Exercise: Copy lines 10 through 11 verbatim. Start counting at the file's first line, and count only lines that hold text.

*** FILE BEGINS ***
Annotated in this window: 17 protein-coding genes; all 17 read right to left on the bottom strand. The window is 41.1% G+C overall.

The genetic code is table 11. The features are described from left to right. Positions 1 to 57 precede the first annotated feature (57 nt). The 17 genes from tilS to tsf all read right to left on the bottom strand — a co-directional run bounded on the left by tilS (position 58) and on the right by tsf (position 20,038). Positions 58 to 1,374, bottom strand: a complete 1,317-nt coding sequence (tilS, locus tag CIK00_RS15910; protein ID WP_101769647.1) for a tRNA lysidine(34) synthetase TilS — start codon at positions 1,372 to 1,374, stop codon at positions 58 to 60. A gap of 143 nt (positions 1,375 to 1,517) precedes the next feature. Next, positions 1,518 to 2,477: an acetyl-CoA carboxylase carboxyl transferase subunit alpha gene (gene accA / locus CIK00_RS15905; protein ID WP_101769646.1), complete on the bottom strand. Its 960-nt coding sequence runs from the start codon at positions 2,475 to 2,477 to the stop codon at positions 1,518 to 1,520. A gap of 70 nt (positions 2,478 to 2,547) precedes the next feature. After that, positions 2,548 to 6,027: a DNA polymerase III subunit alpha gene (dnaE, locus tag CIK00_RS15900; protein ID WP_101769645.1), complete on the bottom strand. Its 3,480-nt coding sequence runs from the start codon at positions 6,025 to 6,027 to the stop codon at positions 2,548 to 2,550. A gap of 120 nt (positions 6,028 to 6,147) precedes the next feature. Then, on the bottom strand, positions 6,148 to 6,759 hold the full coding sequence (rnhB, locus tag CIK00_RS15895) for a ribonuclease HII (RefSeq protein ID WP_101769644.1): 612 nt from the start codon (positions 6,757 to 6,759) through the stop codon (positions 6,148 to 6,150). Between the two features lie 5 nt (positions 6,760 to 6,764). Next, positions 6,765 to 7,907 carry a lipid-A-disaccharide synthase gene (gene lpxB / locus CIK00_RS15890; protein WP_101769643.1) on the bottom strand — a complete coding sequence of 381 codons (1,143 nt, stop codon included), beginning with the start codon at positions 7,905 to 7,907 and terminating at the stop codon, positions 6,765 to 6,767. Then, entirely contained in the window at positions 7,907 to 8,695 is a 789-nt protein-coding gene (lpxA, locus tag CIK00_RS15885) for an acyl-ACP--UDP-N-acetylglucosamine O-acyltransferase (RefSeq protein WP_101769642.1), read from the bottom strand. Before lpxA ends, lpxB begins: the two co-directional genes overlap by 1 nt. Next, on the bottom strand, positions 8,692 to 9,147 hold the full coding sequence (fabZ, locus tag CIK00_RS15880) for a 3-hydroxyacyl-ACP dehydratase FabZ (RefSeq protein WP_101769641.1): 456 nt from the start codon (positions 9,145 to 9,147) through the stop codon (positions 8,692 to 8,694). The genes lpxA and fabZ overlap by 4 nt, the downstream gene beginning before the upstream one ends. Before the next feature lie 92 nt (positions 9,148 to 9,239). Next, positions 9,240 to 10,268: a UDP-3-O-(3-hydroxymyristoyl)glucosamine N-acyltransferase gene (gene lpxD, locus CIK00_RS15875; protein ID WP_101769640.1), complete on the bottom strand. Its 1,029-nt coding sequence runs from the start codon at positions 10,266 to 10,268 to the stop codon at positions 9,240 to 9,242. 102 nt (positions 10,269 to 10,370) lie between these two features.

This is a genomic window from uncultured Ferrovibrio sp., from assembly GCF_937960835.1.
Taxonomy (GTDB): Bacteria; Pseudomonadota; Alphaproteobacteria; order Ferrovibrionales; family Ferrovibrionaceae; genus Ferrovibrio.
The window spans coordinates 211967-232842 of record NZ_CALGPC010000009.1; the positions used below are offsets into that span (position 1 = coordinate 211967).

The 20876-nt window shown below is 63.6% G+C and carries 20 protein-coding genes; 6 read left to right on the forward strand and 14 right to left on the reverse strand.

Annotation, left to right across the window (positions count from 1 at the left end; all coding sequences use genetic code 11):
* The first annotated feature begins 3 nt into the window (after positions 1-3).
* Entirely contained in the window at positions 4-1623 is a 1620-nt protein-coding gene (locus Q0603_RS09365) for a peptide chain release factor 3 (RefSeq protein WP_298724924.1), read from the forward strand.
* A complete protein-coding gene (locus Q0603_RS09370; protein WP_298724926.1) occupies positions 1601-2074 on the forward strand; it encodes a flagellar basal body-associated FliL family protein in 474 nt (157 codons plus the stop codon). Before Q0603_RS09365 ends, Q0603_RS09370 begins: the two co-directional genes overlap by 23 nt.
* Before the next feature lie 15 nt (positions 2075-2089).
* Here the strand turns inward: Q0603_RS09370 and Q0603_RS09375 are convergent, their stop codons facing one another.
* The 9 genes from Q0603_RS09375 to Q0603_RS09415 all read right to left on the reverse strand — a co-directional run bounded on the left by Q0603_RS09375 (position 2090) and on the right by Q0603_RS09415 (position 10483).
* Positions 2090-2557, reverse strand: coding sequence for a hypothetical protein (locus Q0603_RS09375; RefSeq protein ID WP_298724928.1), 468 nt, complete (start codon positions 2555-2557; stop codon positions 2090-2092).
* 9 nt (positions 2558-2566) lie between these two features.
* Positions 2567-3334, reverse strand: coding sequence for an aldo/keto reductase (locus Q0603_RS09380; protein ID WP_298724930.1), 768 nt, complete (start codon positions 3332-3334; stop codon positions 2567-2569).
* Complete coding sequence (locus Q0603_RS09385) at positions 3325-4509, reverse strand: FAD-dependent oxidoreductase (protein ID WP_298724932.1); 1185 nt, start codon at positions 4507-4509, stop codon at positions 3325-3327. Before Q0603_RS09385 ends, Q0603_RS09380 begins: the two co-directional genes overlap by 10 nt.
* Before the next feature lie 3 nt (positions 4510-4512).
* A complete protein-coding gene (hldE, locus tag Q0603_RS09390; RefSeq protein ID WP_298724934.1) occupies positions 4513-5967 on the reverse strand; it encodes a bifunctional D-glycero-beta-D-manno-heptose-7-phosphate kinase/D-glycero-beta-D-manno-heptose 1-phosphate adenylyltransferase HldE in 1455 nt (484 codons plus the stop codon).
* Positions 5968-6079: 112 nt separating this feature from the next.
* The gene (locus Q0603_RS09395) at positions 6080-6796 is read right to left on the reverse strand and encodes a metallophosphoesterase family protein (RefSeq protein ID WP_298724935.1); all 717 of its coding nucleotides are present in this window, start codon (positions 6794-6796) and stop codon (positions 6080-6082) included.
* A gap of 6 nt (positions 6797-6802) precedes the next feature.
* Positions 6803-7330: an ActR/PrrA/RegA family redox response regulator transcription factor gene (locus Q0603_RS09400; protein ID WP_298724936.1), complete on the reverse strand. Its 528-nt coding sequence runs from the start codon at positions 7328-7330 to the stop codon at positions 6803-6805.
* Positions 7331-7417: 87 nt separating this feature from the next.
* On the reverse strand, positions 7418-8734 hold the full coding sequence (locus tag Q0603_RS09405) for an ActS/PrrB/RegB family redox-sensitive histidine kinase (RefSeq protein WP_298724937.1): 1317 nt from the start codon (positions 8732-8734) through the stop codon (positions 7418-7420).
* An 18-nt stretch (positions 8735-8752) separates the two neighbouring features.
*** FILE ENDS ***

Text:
* A complete protein-coding gene (locus Q0603_RS09370; protein WP_298724926.1) occupies positions 1601-2074 on the forward strand; it encodes a flagellar basal body-associated FliL family protein in 474 nt (157 codons plus the stop codon). Before Q0603_RS09365 ends, Q0603_RS09370 begins: the two co-directional genes overlap by 23 nt.
* Before the next feature lie 15 nt (positions 2075-2089).